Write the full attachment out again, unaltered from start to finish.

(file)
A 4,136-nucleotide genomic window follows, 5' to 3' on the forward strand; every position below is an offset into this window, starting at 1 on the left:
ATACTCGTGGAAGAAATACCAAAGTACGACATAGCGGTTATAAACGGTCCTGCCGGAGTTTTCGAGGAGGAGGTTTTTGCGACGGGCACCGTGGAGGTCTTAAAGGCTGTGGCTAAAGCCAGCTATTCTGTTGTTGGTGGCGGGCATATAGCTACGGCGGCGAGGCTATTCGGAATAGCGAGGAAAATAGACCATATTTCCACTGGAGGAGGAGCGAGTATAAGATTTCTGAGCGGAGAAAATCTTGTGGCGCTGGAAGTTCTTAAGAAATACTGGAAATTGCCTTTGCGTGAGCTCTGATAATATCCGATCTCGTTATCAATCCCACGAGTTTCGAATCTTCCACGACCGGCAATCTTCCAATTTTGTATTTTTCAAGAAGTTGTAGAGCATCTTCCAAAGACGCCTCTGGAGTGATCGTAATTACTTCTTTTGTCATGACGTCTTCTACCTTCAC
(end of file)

A 4,136-nucleotide genomic window follows, 5' to 3' on the forward strand; every position below is an offset into this window, starting at 1 on the left:
ATACTCGTGGAAGAAATACCAAAGTACGACATAGCGGTTATAAACGGTCCTGCCGGAGTTTTCGAGGAGGAGGTTTTTGCGACGGGCACCGTGGAGGTCTTAAAGGCTGTGGCTAAAGCCAGCTATTCTGTTGTTGGTGGCGGGCATATAGCTACGGCGGCGAGGCTATTCGGAATAGCGAGGAAAATAGACCATATTTCCACTGGAGGAGGAGCGAGTATAAGATTTCTGAGCGGAGAAAATCTTGTGGCGCTGGAAGTTCTTAAGAAATACTGGAAATTGCCTTTGCGTGAGCTCTGATAATATCCGATCTCGTTATCAATCCCACGAGTTTCGAATCTTCCACGACCGGCAATCTTCCAATTTTGTATTTTTCAAGAAGTTGTAGAGCATCTTCCAAAGACGCCTCTGGAGTGATCGTAATTACTTCTTTTGTCATGACGTCTTCTACCTTCAC